Diadochism (political theory)
Diadochism is a political theory stating that there is one absolute Emperor, or Basileus, who is the vassal of the Olympians, and that said Emperor has a mandate that can be given and taken away by the will of Zeus.
It is currently practiced by the Hellenistic Empire of Cimbrun, although it was abandoned for a time between August 25th, 2021 and May 21st, 2022.
Diadochism is practiced in Cimbrun, and as such Cimbrun is the first micronational mandate holder. The first mandate holder was Chaos, then Ouranos, Kronos, Zeus himself, Heracles, through several great Greek leaders to Alexander III of Macedon, and through the Ptolemaic kings to Gaius Julius Caesar. After Caesar, the mandate passed to every Roman emperor until Theodosius the Damned banned Hellenic paganism and thus caused the mandate to disappear until 2020 when Alexander I Irikladis converted to Hellenic paganism, allowing the mandate to return under his reign.
It was abandoned for a time on August 25th, 2021, and returned to prominence on May 21st, 2022, with the Cultus of Avadonia serving to provide a story that shows how loyal those who are subject to the mandate holder should be.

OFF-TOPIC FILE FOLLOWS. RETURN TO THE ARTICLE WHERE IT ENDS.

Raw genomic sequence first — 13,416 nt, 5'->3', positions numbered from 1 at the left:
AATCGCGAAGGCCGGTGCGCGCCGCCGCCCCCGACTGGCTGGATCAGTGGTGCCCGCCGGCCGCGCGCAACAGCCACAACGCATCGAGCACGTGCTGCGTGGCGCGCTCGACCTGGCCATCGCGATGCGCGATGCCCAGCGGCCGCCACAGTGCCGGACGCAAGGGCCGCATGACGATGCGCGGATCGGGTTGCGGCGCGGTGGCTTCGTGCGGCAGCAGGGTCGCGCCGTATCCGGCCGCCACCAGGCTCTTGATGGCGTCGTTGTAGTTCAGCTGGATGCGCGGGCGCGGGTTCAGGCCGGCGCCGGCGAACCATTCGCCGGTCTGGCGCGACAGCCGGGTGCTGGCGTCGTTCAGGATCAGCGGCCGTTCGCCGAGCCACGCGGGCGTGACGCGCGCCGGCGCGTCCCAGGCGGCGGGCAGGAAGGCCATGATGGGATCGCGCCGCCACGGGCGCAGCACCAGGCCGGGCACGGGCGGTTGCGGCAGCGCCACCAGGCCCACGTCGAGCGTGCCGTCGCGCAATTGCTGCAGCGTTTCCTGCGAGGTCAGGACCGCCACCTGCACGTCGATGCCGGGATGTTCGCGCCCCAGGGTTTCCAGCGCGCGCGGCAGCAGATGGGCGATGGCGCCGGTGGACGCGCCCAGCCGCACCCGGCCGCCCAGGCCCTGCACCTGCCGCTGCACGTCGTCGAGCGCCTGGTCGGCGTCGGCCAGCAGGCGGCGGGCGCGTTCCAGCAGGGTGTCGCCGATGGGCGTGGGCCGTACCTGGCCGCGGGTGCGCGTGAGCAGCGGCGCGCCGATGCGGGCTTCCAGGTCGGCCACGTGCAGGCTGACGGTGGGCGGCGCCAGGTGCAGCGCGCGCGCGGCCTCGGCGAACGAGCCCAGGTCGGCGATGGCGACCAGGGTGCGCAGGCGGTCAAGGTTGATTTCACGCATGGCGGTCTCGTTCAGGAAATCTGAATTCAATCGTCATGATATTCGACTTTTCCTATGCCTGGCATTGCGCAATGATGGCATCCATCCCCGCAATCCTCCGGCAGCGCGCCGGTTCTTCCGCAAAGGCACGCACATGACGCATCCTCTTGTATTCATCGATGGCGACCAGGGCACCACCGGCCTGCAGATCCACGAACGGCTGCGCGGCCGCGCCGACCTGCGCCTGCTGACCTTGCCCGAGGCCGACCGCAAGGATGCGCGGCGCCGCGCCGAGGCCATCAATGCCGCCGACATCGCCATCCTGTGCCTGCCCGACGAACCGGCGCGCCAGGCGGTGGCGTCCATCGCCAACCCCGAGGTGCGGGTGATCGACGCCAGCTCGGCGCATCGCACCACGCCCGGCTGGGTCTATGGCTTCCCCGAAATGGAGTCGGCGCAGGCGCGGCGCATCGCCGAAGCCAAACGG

There are several tenets of Diadochism as explained below:
- The title of Emperor/Basileus cannot be held by more than one person - if there is a Western and Eastern emperor or some other scenario where the title could go to one or the other, only one of them may hold the mandate. This is to be decided by a casus belli that allows those who are given dynitikós, or potential to be the mandate holder, to fight a war for the mandate.
- The title of Emperor/Basileus is considered the highest diplomatic rank a mortal can achieve, all other leaders rule by the will of the Gods, not the Emperor/Basileus.
- One cannot simply assume the mandate, they must be given the mandate by the Gods or by the ruler currently holding the mandate (who would then proceed to give up the mandate themselves.)
- All mandate-holders are the successors of those mentioned in this article, regardless of legitimacy. A non-Hellene can hold the Mandate just as well as a Hellene can.
- Every nation ruled by the mandate-holder is considered part of the Hellenic realm, and the nations ruled by the mandate-holder AND others that practice the Hellenic faith comprise the Hellenistic realm.
- The mandate-holder, by virtue of holding the mandate, holds Epikrátisi or dominance, making it so that all realms in the Hellenic realm must follow his will (but those in the Hellenistic realm and not the Hellenic realm are completely independent.)